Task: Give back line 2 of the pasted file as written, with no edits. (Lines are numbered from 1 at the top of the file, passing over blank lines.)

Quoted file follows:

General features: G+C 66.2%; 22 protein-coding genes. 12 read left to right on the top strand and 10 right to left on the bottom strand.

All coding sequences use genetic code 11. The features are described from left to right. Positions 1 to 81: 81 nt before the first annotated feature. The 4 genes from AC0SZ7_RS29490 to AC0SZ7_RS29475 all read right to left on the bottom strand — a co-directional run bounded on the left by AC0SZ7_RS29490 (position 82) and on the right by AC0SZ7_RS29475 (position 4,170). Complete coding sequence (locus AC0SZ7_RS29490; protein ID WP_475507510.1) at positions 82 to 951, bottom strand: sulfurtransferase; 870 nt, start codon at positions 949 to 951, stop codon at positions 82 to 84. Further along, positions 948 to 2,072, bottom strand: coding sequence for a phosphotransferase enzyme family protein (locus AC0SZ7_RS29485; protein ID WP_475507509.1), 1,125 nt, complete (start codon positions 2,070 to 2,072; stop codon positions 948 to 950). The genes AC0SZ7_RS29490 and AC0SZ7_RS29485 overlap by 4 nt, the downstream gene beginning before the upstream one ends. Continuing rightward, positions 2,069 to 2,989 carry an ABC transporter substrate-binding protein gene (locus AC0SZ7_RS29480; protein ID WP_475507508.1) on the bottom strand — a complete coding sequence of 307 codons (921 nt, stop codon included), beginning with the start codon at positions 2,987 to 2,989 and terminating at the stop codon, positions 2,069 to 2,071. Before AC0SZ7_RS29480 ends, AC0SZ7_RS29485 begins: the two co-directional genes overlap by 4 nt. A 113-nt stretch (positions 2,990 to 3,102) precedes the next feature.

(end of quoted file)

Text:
All coding sequences use genetic code 11. The features are described from left to right. Positions 1 to 81: 81 nt before the first annotated feature. The 4 genes from AC0SZ7_RS29490 to AC0SZ7_RS29475 all read right to left on the bottom strand — a co-directional run bounded on the left by AC0SZ7_RS29490 (position 82) and on the right by AC0SZ7_RS29475 (position 4,170). Complete coding sequence (locus AC0SZ7_RS29490; protein ID WP_475507510.1) at positions 82 to 951, bottom strand: sulfurtransferase; 870 nt, start codon at positions 949 to 951, stop codon at positions 82 to 84. Further along, positions 948 to 2,072, bottom strand: coding sequence for a phosphotransferase enzyme family protein (locus AC0SZ7_RS29485; protein ID WP_475507509.1), 1,125 nt, complete (start codon positions 2,070 to 2,072; stop codon positions 948 to 950). The genes AC0SZ7_RS29490 and AC0SZ7_RS29485 overlap by 4 nt, the downstream gene beginning before the upstream one ends. Continuing rightward, positions 2,069 to 2,989 carry an ABC transporter substrate-binding protein gene (locus AC0SZ7_RS29480; protein ID WP_475507508.1) on the bottom strand — a complete coding sequence of 307 codons (921 nt, stop codon included), beginning with the start codon at positions 2,987 to 2,989 and terminating at the stop codon, positions 2,069 to 2,071. Before AC0SZ7_RS29480 ends, AC0SZ7_RS29485 begins: the two co-directional genes overlap by 4 nt. A 113-nt stretch (positions 2,990 to 3,102) precedes the next feature.